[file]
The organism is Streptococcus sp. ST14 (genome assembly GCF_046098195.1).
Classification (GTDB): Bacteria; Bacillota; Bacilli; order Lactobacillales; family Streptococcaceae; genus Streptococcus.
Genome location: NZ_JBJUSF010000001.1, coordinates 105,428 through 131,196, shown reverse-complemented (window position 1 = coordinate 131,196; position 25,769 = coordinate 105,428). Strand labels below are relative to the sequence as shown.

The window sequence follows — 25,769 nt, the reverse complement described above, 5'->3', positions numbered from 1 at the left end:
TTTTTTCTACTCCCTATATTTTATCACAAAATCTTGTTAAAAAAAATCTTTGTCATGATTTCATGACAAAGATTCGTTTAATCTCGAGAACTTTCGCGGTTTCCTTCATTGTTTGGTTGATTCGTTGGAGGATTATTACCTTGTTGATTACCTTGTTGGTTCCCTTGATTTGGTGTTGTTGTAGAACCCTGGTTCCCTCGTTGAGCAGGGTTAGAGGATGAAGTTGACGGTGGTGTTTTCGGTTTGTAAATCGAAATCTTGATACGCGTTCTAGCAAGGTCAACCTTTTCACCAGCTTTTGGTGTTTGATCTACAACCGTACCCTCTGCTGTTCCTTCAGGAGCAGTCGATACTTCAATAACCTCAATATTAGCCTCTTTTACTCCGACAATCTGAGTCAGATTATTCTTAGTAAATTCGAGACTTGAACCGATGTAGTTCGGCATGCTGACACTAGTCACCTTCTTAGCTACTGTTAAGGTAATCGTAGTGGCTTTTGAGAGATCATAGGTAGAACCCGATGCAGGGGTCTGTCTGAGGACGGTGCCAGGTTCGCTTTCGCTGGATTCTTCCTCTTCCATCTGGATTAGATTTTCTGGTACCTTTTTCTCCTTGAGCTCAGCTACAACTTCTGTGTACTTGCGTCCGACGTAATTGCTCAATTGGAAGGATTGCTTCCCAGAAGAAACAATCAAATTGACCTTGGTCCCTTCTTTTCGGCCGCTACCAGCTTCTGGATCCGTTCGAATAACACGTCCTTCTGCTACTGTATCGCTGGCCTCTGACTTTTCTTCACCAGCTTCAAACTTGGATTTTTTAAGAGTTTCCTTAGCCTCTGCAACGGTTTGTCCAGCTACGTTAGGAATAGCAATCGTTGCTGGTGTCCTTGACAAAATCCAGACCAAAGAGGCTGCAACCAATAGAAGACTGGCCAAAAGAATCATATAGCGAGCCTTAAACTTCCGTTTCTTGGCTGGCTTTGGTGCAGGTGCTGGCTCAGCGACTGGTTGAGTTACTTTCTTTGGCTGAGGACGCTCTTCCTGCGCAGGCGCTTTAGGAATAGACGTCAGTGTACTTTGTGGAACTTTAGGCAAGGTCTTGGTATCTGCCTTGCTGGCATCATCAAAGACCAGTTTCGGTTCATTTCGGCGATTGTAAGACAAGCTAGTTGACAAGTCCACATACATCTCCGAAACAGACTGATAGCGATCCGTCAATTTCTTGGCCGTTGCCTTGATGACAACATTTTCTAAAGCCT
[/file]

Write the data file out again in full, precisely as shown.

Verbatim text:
The organism is Streptococcus sp. ST14 (genome assembly GCF_046098195.1).
Classification (GTDB): Bacteria; Bacillota; Bacilli; order Lactobacillales; family Streptococcaceae; genus Streptococcus.
Genome location: NZ_JBJUSF010000001.1, coordinates 105,428 through 131,196, shown reverse-complemented (window position 1 = coordinate 131,196; position 25,769 = coordinate 105,428). Strand labels below are relative to the sequence as shown.

The window sequence follows — 25,769 nt, the reverse complement described above, 5'->3', positions numbered from 1 at the left end:
TTTTTTCTACTCCCTATATTTTATCACAAAATCTTGTTAAAAAAAATCTTTGTCATGATTTCATGACAAAGATTCGTTTAATCTCGAGAACTTTCGCGGTTTCCTTCATTGTTTGGTTGATTCGTTGGAGGATTATTACCTTGTTGATTACCTTGTTGGTTCCCTTGATTTGGTGTTGTTGTAGAACCCTGGTTCCCTCGTTGAGCAGGGTTAGAGGATGAAGTTGACGGTGGTGTTTTCGGTTTGTAAATCGAAATCTTGATACGCGTTCTAGCAAGGTCAACCTTTTCACCAGCTTTTGGTGTTTGATCTACAACCGTACCCTCTGCTGTTCCTTCAGGAGCAGTCGATACTTCAATAACCTCAATATTAGCCTCTTTTACTCCGACAATCTGAGTCAGATTATTCTTAGTAAATTCGAGACTTGAACCGATGTAGTTCGGCATGCTGACACTAGTCACCTTCTTAGCTACTGTTAAGGTAATCGTAGTGGCTTTTGAGAGATCATAGGTAGAACCCGATGCAGGGGTCTGTCTGAGGACGGTGCCAGGTTCGCTTTCGCTGGATTCTTCCTCTTCCATCTGGATTAGATTTTCTGGTACCTTTTTCTCCTTGAGCTCAGCTACAACTTCTGTGTACTTGCGTCCGACGTAATTGCTCAATTGGAAGGATTGCTTCCCAGAAGAAACAATCAAATTGACCTTGGTCCCTTCTTTTCGGCCGCTACCAGCTTCTGGATCCGTTCGAATAACACGTCCTTCTGCTACTGTATCGCTGGCCTCTGACTTTTCTTCACCAGCTTCAAACTTGGATTTTTTAAGAGTTTCCTTAGCCTCTGCAACGGTTTGTCCAGCTACGTTAGGAATAGCAATCGTTGCTGGTGTCCTTGACAAAATCCAGACCAAAGAGGCTGCAACCAATAGAAGACTGGCCAAAAGAATCATATAGCGAGCCTTAAACTTCCGTTTCTTGGCTGGCTTTGGTGCAGGTGCTGGCTCAGCGACTGGTTGAGTTACTTTCTTTGGCTGAGGACGCTCTTCCTGCGCAGGCGCTTTAGGAATAGACGTCAGTGTACTTTGTGGAACTTTAGGCAAGGTCTTGGTATCTGCCTTGCTGGCATCATCAAAGACCAGTTTCGGTTCATTTCGGCGATTGTAAGACAAGCTAGTTGACAAGTCCACATACATCTCCGAAACAGACTGATAGCGATCCGTCAATTTCTTGGCCGTTGCCTTGATGACAACATTTTCTAAAGCCT